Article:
It’s no coincidence that Halloween and Cybersecurity Awareness Month are both observed in October. Just as monsters, ghosts, and witches wreak havoc in our favorite Halloween movies, cyber adversaries haunt organizations across the globe with their increasingly sophisticated attack tactics.

There are three cybersecurity threats that, in my opinion, are the most frightening of them all: ransomware, work from home attacks, and software as a service (SaaS). Have no fear, not only will this article reveal the spookiest threats, but I’ll also share tips and best practices for prevention – no spell book required!

Beware of ransomware

Paying a ransom has no guarantees. On average, only 65% of encrypted data was restored after a ransom was paid, according to the Sophos State of Ransomware 2021.

By now, we can all generally define ransomware. It’s making national headlines due to its widespread impact in both the cyber and physical world. One of the more frightening aspects of ransomware is the uncertainty of the attack, specifically the varying attacker motivations.

Killware is an emerging ransomware threat in which the motivation is to impact critical infrastructure with the intent to do harm. In the case of Killware, they are not after money. It’s ransomware with no decryption keys. They want you to be down and stay down. For more, this USA Today article explains possible Killware scenarios and motivations.

It’s also a fluid and uncertain legislative and regulatory space. As it becomes more challenging to recover from a ransomware attack, payment is often the fastest way to get back to business. So, what happens if ransom payments become illegal? 

Ransomware attack outcomes can also vary significantly. For example, just because you pay, doesn’t mean you will get the decryption keys or access to all your data. Often, ransomware families blackmail organizations with stolen data to increase their financial gain.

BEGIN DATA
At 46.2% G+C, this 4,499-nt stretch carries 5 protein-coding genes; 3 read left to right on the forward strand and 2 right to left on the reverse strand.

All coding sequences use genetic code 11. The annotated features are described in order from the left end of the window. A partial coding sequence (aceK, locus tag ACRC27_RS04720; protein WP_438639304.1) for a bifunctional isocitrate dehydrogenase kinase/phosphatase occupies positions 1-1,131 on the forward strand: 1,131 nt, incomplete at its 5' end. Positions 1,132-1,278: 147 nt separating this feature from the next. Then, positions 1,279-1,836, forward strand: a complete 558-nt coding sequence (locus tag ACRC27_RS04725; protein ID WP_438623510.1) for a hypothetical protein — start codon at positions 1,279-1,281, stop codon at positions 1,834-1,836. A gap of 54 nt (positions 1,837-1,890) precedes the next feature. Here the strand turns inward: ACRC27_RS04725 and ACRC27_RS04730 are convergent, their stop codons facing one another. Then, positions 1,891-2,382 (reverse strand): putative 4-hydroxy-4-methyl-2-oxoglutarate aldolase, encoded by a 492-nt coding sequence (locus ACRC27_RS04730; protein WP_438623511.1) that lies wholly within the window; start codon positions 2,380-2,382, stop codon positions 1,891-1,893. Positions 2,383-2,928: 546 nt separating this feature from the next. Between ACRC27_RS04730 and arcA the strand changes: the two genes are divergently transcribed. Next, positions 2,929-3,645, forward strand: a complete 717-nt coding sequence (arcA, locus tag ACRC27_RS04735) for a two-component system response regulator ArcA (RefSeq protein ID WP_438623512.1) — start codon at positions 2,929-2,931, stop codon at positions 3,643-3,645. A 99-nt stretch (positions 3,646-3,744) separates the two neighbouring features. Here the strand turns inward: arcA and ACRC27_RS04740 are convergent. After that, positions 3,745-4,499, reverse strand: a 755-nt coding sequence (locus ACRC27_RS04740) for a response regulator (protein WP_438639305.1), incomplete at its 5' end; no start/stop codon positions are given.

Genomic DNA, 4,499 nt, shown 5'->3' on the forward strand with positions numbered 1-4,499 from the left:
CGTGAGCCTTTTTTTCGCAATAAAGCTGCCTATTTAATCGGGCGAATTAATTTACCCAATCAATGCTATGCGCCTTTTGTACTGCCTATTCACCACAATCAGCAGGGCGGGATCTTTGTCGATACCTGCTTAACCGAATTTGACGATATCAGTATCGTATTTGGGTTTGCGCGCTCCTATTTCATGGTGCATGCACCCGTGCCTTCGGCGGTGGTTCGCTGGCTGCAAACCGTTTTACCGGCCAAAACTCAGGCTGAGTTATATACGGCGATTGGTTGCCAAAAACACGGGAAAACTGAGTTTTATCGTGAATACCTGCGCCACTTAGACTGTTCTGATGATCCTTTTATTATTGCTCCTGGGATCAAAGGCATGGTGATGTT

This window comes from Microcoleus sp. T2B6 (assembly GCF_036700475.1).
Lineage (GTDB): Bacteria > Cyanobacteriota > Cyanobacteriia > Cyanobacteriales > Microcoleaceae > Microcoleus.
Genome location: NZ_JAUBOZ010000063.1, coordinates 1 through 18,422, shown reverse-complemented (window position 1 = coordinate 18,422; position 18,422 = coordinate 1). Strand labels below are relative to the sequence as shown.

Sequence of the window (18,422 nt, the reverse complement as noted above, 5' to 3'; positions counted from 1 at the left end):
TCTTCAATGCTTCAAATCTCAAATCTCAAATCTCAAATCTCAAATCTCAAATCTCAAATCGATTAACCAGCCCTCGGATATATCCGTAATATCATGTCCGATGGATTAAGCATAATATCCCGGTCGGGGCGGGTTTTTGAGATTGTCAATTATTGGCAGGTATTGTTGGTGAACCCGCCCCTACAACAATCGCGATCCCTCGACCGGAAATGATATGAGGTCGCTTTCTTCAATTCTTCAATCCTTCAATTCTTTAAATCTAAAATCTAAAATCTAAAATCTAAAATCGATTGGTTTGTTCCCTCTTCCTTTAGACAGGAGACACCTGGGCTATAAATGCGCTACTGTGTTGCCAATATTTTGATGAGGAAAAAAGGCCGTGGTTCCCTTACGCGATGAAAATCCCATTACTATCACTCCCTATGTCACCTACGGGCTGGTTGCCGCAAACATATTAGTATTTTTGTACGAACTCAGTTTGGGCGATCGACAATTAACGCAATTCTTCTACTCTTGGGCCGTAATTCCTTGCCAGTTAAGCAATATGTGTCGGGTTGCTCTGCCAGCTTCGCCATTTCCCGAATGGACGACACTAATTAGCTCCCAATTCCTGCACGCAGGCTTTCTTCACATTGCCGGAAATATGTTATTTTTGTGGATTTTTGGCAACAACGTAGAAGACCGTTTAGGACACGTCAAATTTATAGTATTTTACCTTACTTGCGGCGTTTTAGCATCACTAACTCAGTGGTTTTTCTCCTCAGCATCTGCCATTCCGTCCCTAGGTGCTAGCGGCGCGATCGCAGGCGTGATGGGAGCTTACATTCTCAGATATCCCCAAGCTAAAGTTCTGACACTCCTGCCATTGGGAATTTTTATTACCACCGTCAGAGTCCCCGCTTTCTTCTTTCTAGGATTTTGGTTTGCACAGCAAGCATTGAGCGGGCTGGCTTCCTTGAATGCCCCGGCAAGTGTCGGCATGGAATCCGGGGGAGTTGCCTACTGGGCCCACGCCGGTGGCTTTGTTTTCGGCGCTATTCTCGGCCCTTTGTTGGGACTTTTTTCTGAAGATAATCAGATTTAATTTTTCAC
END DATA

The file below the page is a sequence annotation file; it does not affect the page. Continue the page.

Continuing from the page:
Ransom payments also fluctuate. Just this year it was reported that CNA Financial paid $40 million in ransom. And Palo Alto Networks found that the average ransomware payment climbed 82% since 2020 to a record-high $570,000 in the first half of 2021. 

Ransomware is a financial loss event and should be treated as such. It’s no longer the sole responsibility of cybersecurity and technology teams, finance, and others responsible for managing business and financial risk have a critical role to play.

Ransomware simulation assessments can remove some of the uncertainty surrounding these adversarial attacks. An attack simulation can benchmark how well an organization is positioned to detect, prevent, and defend against ransomware. Are your controls sufficient? Are your response teams effective? If there is a detection or response failure… can you recover? These are questions NetSPI’s Ransomware Attack Simulation service and AttackSim technology platform can help address.

Haunted by work from home attacks

Nearly 80% of IT and security leaders believe their organizations lack sufficient protection against cyberattacks despite increased IT security investments made to deal with distributed IT and work-from-home challenges, according to a survey from IDG Research Services and Insight Enterprises.

The percentage of people in the U.S. working from home doubled between 2019 and 2020, according to the U.S. Bureau of Labor Statistics American Time Use Survey. Now more than ever, organizations are embracing flexible work environments and, with that, comes employees connecting to external WiFi networks.